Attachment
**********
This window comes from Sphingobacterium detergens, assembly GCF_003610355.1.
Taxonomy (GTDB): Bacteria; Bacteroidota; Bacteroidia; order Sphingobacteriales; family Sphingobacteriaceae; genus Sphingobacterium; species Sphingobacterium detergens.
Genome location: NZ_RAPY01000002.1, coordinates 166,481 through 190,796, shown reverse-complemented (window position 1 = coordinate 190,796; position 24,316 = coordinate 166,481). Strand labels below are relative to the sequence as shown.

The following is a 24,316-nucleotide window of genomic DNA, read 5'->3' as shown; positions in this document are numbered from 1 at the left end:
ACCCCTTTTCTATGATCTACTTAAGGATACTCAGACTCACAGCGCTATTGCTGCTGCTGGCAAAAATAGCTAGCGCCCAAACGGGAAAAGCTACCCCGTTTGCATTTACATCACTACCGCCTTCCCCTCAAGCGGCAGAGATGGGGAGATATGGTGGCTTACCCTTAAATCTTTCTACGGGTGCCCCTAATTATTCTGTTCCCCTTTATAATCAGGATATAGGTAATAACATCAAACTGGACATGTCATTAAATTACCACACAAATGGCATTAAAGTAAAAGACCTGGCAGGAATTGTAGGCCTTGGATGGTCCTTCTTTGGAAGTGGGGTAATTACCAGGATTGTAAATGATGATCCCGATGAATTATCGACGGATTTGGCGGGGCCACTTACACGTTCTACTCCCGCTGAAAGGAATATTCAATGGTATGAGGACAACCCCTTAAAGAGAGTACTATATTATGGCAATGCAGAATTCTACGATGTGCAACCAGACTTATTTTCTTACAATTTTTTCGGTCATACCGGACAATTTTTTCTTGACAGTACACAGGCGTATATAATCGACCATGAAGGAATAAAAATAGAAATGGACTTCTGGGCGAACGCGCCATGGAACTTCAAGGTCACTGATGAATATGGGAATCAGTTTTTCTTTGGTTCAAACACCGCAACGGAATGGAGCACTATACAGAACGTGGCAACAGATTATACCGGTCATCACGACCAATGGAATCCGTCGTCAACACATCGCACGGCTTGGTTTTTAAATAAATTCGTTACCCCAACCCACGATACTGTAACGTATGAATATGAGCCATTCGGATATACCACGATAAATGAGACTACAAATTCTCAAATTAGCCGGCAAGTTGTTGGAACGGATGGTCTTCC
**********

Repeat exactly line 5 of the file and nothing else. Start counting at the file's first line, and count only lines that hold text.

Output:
ACCCCTTTTCTATGATCTACTTAAGGATACTCAGACTCACAGCGCTATTGCTGCTGCTGGCAAAAATAGCTAGCGCCCAAACGGGAAAAGCTACCCCGTTTGCATTTACATCACTACCGCCTTCCCCTCAAGCGGCAGAGATGGGGAGATATGGTGGCTTACCCTTAAATCTTTCTACGGGTGCCCCTAATTATTCTGTTCCCCTTTATAATCAGGATATAGGTAATAACATCAAACTGGACATGTCATTAAATTACCACACAAATGGCATTAAAGTAAAAGACCTGGCAGGAATTGTAGGCCTTGGATGGTCCTTCTTTGGAAGTGGGGTAATTACCAGGATTGTAAATGATGATCCCGATGAATTATCGACGGATTTGGCGGGGCCACTTACACGTTCTACTCCCGCTGAAAGGAATATTCAATGGTATGAGGACAACCCCTTAAAGAGAGTACTATATTATGGCAATGCAGAATTCTACGATGTGCAACCAGACTTATTTTCTTACAATTTTTTCGGTCATACCGGACAATTTTTTCTTGACAGTACACAGGCGTATATAATCGACCATGAAGGAATAAAAATAGAAATGGACTTCTGGGCGAACGCGCCATGGAACTTCAAGGTCACTGATGAATATGGGAATCAGTTTTTCTTTGGTTCAAACACCGCAACGGAATGGAGCACTATACAGAACGTGGCAACAGATTATACCGGTCATCACGACCAATGGAATCCGTCGTCAACACATCGCACGGCTTGGTTTTTAAATAAATTCGTTACCCCAACCCACGATACTGTAACGTATGAATATGAGCCATTCGGATATACCACGATAAATGAGACTACAAATTCTCAAATTAGCCGGCAAGTTGTTGGAACGGATGGTCTTCC